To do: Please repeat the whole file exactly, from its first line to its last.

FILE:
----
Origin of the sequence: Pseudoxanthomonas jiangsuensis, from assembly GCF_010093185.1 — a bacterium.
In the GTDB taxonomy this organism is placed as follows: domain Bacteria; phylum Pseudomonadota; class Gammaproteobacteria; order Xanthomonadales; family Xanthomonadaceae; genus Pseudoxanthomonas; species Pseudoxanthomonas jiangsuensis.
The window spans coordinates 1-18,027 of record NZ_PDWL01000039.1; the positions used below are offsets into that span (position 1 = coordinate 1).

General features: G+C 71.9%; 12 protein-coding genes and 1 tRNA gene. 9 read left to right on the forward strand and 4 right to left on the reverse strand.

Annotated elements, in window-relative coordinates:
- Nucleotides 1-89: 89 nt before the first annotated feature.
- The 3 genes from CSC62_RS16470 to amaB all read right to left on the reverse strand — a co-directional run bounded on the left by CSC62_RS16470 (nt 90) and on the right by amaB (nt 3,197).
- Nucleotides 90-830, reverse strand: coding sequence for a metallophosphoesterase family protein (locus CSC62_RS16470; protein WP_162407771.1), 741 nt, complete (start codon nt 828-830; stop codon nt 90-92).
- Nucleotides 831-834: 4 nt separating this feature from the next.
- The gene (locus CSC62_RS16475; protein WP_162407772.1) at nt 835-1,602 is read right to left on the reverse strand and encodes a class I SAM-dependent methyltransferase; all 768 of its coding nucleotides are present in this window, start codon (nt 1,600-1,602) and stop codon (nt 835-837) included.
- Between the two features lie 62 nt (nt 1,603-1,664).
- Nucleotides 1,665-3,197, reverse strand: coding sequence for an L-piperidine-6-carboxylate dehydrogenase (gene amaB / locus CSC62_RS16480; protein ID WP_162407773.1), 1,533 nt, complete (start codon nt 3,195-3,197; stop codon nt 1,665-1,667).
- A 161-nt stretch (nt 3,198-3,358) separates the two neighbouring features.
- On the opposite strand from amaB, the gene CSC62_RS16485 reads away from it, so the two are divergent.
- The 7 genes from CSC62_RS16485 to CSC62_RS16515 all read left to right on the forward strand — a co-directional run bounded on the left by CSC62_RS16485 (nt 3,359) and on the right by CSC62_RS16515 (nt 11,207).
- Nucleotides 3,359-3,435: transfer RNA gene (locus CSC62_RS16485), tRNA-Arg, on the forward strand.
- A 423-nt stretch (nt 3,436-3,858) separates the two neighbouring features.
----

Origin of the sequence: Pseudoxanthomonas jiangsuensis, from assembly GCF_010093185.1 — a bacterium.
In the GTDB taxonomy this organism is placed as follows: domain Bacteria; phylum Pseudomonadota; class Gammaproteobacteria; order Xanthomonadales; family Xanthomonadaceae; genus Pseudoxanthomonas; species Pseudoxanthomonas jiangsuensis.
The window spans coordinates 1-18,027 of record NZ_PDWL01000039.1; the positions used below are offsets into that span (position 1 = coordinate 1).

General features: G+C 71.9%; 12 protein-coding genes and 1 tRNA gene. 9 read left to right on the forward strand and 4 right to left on the reverse strand.

Annotated elements, in window-relative coordinates:
- Nucleotides 1-89: 89 nt before the first annotated feature.
- The 3 genes from CSC62_RS16470 to amaB all read right to left on the reverse strand — a co-directional run bounded on the left by CSC62_RS16470 (nt 90) and on the right by amaB (nt 3,197).
- Nucleotides 90-830, reverse strand: coding sequence for a metallophosphoesterase family protein (locus CSC62_RS16470; protein WP_162407771.1), 741 nt, complete (start codon nt 828-830; stop codon nt 90-92).
- Nucleotides 831-834: 4 nt separating this feature from the next.
- The gene (locus CSC62_RS16475; protein WP_162407772.1) at nt 835-1,602 is read right to left on the reverse strand and encodes a class I SAM-dependent methyltransferase; all 768 of its coding nucleotides are present in this window, start codon (nt 1,600-1,602) and stop codon (nt 835-837) included.
- Between the two features lie 62 nt (nt 1,603-1,664).
- Nucleotides 1,665-3,197, reverse strand: coding sequence for an L-piperidine-6-carboxylate dehydrogenase (gene amaB / locus CSC62_RS16480; protein ID WP_162407773.1), 1,533 nt, complete (start codon nt 3,195-3,197; stop codon nt 1,665-1,667).
- A 161-nt stretch (nt 3,198-3,358) separates the two neighbouring features.
- On the opposite strand from amaB, the gene CSC62_RS16485 reads away from it, so the two are divergent.
- The 7 genes from CSC62_RS16485 to CSC62_RS16515 all read left to right on the forward strand — a co-directional run bounded on the left by CSC62_RS16485 (nt 3,359) and on the right by CSC62_RS16515 (nt 11,207).
- Nucleotides 3,359-3,435: transfer RNA gene (locus CSC62_RS16485), tRNA-Arg, on the forward strand.
- A 423-nt stretch (nt 3,436-3,858) separates the two neighbouring features.